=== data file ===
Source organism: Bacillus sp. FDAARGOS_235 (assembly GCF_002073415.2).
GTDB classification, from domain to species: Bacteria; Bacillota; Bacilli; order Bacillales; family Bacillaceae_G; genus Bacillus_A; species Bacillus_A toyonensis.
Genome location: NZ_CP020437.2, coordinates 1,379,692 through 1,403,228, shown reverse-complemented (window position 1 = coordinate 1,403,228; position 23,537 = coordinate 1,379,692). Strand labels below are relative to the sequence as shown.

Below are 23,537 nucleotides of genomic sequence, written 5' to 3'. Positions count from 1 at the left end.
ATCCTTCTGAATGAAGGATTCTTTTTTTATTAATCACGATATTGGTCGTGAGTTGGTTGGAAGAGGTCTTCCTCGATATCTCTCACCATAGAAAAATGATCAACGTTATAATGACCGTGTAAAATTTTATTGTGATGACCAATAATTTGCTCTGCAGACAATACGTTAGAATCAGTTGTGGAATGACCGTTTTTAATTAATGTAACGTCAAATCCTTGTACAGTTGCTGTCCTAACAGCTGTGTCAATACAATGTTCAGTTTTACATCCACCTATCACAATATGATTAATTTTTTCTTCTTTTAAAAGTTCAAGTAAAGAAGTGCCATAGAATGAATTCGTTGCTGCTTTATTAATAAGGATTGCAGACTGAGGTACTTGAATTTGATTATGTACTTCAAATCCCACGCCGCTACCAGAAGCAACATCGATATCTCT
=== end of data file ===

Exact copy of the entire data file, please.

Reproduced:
Source organism: Bacillus sp. FDAARGOS_235 (assembly GCF_002073415.2).
GTDB classification, from domain to species: Bacteria; Bacillota; Bacilli; order Bacillales; family Bacillaceae_G; genus Bacillus_A; species Bacillus_A toyonensis.
Genome location: NZ_CP020437.2, coordinates 1,379,692 through 1,403,228, shown reverse-complemented (window position 1 = coordinate 1,403,228; position 23,537 = coordinate 1,379,692). Strand labels below are relative to the sequence as shown.

Below are 23,537 nucleotides of genomic sequence, written 5' to 3'. Positions count from 1 at the left end.
ATCCTTCTGAATGAAGGATTCTTTTTTTATTAATCACGATATTGGTCGTGAGTTGGTTGGAAGAGGTCTTCCTCGATATCTCTCACCATAGAAAAATGATCAACGTTATAATGACCGTGTAAAATTTTATTGTGATGACCAATAATTTGCTCTGCAGACAATACGTTAGAATCAGTTGTGGAATGACCGTTTTTAATTAATGTAACGTCAAATCCTTGTACAGTTGCTGTCCTAACAGCTGTGTCAATACAATGTTCAGTTTTACATCCACCTATCACAATATGATTAATTTTTTCTTCTTTTAAAAGTTCAAGTAAAGAAGTGCCATAGAATGAATTCGTTGCTGCTTTATTAATAAGGATTGCAGACTGAGGTACTTGAATTTGATTATGTACTTCAAATCCCACGCCGCTACCAGAAGCAACATCGATATCTCT